Stadler CB, Lindvall M, Lundström C, Bodén A, Lindman K, Rose J, Treanor D, Blomma J, Stacke K, Pinchaud N, Hedlund M, Landgren F, Woisetschläger M, Forsberg D
J Digit Imaging 34 (1) 105-115 [2021-02-00; online 2020-11-11]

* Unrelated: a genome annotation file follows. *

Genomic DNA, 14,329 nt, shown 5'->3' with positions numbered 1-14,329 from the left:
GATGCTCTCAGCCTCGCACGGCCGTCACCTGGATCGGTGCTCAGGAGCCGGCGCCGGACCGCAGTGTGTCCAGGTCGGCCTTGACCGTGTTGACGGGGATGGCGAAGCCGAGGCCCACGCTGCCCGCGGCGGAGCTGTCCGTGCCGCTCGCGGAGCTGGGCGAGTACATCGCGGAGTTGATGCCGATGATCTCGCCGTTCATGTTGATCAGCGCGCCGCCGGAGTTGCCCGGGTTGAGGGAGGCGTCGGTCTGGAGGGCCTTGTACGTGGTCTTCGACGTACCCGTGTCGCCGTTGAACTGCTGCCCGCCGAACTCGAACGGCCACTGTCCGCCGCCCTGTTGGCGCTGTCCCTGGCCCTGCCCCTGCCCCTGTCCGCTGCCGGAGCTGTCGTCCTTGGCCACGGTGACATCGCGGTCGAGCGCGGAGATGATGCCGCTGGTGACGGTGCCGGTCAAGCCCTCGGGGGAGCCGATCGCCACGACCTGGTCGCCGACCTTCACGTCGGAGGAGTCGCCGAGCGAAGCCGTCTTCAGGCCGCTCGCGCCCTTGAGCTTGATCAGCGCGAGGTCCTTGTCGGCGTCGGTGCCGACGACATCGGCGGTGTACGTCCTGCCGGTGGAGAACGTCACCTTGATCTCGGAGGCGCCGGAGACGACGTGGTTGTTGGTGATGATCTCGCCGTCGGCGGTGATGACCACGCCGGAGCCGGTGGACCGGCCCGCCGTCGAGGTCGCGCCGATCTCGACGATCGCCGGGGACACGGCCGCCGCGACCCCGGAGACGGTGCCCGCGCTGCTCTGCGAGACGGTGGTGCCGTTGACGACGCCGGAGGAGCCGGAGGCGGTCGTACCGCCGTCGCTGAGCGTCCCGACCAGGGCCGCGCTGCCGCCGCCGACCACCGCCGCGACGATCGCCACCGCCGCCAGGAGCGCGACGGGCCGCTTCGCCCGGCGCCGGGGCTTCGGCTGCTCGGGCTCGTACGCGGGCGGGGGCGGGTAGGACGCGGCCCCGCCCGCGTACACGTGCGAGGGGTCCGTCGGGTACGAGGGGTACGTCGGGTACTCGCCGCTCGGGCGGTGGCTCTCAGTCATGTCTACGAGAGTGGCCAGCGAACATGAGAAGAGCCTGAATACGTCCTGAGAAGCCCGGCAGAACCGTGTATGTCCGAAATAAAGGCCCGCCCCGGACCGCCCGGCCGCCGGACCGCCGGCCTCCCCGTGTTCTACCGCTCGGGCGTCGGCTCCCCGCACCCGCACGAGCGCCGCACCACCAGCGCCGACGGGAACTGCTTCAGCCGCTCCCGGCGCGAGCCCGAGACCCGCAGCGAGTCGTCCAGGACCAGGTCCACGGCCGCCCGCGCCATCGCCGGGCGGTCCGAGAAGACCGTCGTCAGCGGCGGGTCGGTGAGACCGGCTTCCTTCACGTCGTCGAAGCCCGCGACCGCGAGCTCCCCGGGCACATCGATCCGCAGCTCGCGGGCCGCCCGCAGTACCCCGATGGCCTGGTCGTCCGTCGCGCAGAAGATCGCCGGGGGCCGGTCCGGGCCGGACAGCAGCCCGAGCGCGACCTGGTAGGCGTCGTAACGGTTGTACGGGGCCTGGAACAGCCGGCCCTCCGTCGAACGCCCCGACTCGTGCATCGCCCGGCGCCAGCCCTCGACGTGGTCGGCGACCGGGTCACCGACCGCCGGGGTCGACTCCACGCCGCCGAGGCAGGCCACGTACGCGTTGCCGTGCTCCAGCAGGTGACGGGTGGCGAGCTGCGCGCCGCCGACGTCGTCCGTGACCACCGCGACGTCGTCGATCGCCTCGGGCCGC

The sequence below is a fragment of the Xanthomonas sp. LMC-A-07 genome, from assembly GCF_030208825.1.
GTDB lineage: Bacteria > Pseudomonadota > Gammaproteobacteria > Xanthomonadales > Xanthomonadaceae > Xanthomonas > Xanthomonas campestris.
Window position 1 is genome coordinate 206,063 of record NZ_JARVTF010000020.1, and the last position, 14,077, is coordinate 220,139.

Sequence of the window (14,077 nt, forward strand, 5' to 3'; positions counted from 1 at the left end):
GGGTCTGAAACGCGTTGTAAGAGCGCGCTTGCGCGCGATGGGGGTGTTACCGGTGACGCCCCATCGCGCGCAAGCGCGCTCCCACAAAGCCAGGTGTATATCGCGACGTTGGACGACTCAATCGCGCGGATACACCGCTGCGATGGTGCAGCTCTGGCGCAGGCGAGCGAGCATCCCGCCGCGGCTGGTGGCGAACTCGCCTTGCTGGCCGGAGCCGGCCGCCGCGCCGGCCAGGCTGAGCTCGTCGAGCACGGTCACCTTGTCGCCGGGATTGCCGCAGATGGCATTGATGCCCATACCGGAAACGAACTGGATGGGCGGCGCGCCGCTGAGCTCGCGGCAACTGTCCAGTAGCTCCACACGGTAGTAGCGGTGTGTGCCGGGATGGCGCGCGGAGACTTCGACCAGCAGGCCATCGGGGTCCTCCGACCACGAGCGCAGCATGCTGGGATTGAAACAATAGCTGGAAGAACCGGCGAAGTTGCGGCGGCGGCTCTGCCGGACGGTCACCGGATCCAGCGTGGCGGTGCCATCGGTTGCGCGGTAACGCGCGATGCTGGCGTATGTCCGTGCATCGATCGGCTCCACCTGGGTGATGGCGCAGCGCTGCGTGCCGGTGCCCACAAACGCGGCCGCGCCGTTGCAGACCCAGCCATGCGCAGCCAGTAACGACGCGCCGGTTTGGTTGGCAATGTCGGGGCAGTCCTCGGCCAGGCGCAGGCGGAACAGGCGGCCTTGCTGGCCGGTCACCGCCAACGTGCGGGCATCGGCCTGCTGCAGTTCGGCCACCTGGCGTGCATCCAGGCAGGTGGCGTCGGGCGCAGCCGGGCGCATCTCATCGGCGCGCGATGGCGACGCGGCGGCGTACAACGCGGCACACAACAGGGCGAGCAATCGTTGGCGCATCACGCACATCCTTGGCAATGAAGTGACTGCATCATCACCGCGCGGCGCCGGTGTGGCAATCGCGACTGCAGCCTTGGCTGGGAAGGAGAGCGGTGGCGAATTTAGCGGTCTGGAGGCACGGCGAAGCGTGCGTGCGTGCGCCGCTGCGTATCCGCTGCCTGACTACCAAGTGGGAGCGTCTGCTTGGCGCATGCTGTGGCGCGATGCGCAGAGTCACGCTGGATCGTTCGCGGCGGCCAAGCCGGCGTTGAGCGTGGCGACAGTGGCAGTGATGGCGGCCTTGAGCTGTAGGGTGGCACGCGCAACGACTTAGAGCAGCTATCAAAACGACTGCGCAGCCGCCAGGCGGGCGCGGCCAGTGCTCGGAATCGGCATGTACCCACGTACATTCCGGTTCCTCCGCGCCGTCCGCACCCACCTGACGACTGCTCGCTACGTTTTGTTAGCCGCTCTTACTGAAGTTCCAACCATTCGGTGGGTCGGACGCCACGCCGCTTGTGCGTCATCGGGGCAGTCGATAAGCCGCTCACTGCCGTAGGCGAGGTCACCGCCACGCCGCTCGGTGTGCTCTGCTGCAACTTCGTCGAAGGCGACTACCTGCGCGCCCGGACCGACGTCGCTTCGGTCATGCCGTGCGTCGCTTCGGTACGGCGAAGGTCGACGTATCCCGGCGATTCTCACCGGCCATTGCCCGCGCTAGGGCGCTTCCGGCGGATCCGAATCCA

Artificial intelligence (AI) holds much promise for enabling highly desired imaging diagnostics improvements. One of the most limiting bottlenecks for the development of useful clinical-grade AI models is the lack of training data. One aspect is the large amount of cases needed and another is the necessity of high-quality ground truth annotation. The aim of the project was to establish and describe the construction of a database with substantial amounts of detail-annotated oncology imaging data from pathology and radiology. A specific objective was to be proactive, that is, to support undefined subsequent AI training across a wide range of tasks, such as detection, quantification, segmentation, and classification, which puts particular focus on the quality and generality of the annotations. The main outcome of this project was the database as such, with a collection of labeled image data from breast, ovary, skin, colon, skeleton, and liver. In addition, this effort also served as an exploration of best practices for further scalability of high-quality image collections, and a main contribution of the study was generic lessons learned regarding how to successfully organize efforts to construct medical imaging databases for AI training, summarized as eight guiding principles covering team, process, and execution aspects.